A little bit off the beaten path in Hampden with it’s own parking lot (jackpot!), Birroteca is a fairly large, friendly restaurant with an appealing menu. I had the most fun sitting at the bar and ordering a few different appetizers/small plates before splitting a pizza, but they also have plenty of tables for larger groups. Tables are covered in butcher paper and pencils are provided for guests do doodle while they wait for their food. Framed table drawings cover the walls. The food feels a little less authentic Italian (read: pastas with duck liver, wild boar and rabbit), but most everything we’ve tried has been delicious. My faves are the Brussel sprouts, meatballs and the Duck Duck Goose pizza. They also have a decent variety of beers on tap.

Neighborhood: Hampden      Price: Entrees less than $20

3. Trinacria 

I have only been to the original market/deli, not the cafe that recently opened, but I’m hoping to check that out soon! Trinacria is THE place you want to hit up if you’re looking for cheap wine, huge/delicious/inexpensive sandwiches and olive oil, sauce, pasta and all of the makings for a homemade Italian feast. Adam first discovered this place when he was in law school and often walked over for one of their delicious sandwiches (my fave is the chicken parm, but they are quite literally all good – except be warned the tuna salad has olives) and now he frequently stops in to stock up on wine (think bottles for $5-7) and their frozen meals (thaw and pop in the oven for an easy week night dinner).

Neighborhood: Seton Hill       Price: $6 sandwiches!

4. Bottega 


Bottega is a tiny little BYOB gem tucked into a fairly empty block near the Charles Theater. Reservations are required and hard to come by on the weekend so I suggest you make yours NOW. Their menu is frequently changing based on season and availability of fresh ingredients. If it’s available, definitely get the malfatti, spinach ricotta dumpling balls in sage butter sauce. Very rich and so good! It’s cozy and romantic and makes a great date night spot.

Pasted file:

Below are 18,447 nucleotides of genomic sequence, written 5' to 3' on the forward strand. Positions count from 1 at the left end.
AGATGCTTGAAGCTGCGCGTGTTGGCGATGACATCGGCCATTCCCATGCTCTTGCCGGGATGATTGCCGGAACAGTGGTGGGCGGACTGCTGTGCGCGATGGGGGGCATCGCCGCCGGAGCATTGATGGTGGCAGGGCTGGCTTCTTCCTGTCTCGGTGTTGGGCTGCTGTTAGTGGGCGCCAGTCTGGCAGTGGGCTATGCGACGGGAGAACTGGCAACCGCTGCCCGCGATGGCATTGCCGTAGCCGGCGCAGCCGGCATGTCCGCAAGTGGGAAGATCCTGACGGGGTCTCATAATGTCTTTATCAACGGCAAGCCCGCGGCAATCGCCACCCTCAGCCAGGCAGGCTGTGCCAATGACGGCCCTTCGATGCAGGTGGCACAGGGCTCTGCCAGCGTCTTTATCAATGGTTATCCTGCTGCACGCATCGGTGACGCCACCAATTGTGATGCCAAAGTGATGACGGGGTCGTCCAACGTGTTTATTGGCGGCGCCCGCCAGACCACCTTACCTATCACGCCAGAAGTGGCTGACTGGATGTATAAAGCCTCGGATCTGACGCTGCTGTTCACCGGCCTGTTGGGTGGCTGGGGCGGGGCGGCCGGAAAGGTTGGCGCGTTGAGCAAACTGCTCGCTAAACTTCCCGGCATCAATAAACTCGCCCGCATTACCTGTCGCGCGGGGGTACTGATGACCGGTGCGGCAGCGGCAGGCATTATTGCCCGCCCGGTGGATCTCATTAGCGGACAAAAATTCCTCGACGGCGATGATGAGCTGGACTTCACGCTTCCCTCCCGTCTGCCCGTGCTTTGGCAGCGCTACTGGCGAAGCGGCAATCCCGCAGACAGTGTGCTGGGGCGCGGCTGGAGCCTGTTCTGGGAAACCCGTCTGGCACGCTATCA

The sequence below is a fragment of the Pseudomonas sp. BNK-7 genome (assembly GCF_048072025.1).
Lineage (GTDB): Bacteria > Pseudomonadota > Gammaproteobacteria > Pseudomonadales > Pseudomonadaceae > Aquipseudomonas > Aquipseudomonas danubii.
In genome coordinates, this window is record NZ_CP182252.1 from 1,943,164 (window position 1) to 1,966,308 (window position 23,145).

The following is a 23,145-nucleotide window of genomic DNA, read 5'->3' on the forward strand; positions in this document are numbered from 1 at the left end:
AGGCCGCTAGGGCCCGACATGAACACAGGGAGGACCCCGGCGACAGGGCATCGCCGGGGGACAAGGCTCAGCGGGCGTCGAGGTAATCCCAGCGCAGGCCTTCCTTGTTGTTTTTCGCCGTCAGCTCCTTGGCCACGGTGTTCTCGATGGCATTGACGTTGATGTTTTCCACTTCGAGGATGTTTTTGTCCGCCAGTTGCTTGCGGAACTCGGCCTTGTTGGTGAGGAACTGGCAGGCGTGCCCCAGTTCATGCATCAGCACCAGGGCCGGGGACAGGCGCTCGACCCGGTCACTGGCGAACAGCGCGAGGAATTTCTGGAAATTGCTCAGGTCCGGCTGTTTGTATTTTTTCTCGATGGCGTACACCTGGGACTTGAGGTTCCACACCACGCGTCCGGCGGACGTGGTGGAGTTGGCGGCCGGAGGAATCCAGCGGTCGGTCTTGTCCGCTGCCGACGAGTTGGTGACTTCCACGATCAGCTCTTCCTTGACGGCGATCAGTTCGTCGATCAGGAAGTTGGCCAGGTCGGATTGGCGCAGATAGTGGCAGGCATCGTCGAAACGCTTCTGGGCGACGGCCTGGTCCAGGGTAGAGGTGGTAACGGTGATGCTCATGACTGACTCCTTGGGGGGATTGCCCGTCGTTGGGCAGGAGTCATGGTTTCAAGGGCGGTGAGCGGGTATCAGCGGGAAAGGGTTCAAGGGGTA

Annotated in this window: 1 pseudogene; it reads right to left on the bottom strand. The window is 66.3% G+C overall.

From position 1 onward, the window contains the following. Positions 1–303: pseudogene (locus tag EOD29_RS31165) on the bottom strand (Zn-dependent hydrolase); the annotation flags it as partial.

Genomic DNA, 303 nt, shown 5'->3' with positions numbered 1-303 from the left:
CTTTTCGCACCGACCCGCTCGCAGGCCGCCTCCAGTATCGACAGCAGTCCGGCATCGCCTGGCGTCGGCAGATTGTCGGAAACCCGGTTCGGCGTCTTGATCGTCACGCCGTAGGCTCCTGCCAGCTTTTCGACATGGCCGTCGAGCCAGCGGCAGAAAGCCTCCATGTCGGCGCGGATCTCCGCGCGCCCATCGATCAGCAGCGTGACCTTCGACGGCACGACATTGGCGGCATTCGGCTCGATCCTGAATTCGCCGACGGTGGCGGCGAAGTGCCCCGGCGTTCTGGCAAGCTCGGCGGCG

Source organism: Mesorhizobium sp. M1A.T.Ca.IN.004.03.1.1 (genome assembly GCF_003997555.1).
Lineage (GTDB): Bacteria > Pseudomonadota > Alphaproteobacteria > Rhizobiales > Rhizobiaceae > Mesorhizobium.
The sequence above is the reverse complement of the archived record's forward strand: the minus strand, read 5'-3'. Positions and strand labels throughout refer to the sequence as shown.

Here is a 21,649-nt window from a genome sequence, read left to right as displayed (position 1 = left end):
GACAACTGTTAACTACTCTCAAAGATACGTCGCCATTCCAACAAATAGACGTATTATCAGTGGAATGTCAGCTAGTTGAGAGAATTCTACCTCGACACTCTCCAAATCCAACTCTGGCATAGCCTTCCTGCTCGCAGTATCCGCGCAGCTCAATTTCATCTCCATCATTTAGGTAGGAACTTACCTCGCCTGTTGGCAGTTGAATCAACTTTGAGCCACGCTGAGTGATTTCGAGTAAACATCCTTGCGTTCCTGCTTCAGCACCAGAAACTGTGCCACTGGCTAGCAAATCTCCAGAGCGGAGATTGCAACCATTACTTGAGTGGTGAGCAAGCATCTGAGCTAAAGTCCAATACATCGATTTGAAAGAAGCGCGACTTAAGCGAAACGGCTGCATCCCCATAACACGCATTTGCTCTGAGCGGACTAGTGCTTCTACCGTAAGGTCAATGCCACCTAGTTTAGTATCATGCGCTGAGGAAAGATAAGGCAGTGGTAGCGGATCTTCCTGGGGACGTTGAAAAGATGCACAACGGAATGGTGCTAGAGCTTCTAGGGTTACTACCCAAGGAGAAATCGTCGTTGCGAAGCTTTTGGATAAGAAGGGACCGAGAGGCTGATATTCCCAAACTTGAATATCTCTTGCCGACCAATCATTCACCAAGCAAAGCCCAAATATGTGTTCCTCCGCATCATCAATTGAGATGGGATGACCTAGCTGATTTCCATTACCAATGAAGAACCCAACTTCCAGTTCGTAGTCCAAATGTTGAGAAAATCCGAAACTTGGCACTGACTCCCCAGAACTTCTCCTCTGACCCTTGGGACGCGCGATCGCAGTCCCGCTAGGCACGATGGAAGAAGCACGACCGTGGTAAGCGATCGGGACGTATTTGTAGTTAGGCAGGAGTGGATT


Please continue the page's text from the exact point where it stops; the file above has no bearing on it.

Neighborhood: Station North     Price: Entrees $25-30

5. Aldo’s

I’d be remiss if I didn’t include a restaurant in Baltimore’s lively Little Italy neighborhood. To me, Aldo’s is the cream of the crop and a great place to go when your parents are footing the bill. I’m all about the pasta and they have a fantastic bolognese and a fettuccine with tomato cream sauce and lobster tail – delizioso! And do yourself a favor, start with the shrimp bisque.

Neighborhood: Little Italy      Price:  Entrees $30-40

Hooking up with Heather for Friday Favorites! 

What’s your favorite spot for Italian food in Baltimore or where you live? What’s your favorite Italian dish?



Even though we got married about seven weeks ago, Adam and I decided to celebrate one last dating anniversary Friday and went to dinner at Cinghiale to celebrate! Cinghiale is a Foreman Wolf restaurant, as is Charleston (IMO the ultimate splurge to end all splurges restaurant in Baltimore) and Petite Louis Bistro. We had heard mixed things about Cinghiale, but have had fantastic meals at the other two restaurants so we decided to try it out. It was a great spot for young(ish) people who want a little splurge, but don’t want to break the bank. We each got the four course prezzo fisso for $62 which allowed us to try a nice variety of dishes. We also aren’t huge drinkers and only had one cocktail or glass of wine each –> this isn’t for everyone, but it definitely helped keep our final bill more reasonable.

cheese antipasta

After we were seated and ordered our drinks, our waiter brought us a small sampling of cheese and crackers with what I think was a sort of tomato jam.  I used to be more into soft cheeses, but lately I’ve been digging the hard cheese and this one was delicious! For my first course, I started with the grilled calamari with crispy carrots. I felt like the portion was surprisingly large and very tasty! I did think it was a little heavy on the red pepper flakes which the dish didn’t really need.

grilled octopus

For my primi course I got the squid ink farfalle with lobster and for my main course I got the pork belly with poached egg. The lobster meat in the pasta was ample and delicious, but the pasta itself didn’t wow me and again, heavy on the red pepper flakes. The pork belly and poached egg (pictured below) were delicious and served with a small disk of crispy polenta. By this point I was very full, but still managed to eat most it. The curly green things you see are fiddlehead ferns which I had never heard of, but apparently Martha Stewart can tell you what to do with them and one website refers to them as the “succulent stalks of spring” and they were pretty tasty – sort of comparable to a more chewy asparagus.

pork belly

I’m kicking myself because I can’t remember what this dessert was called, but I think it had salted caramel ice cream and grilled bananas and it was very tasty!


All in all, we had a great time! The food was a little inconsistent but the service was outstanding and it felt like a special date night spot.

chianghiale collage


Location: Harbor East, 822 Lancaster St, Baltimore, MD 21202

Highlights: The service, complimentary cheese, interesting menu, fantastic dessert and very tasty grilled calamari.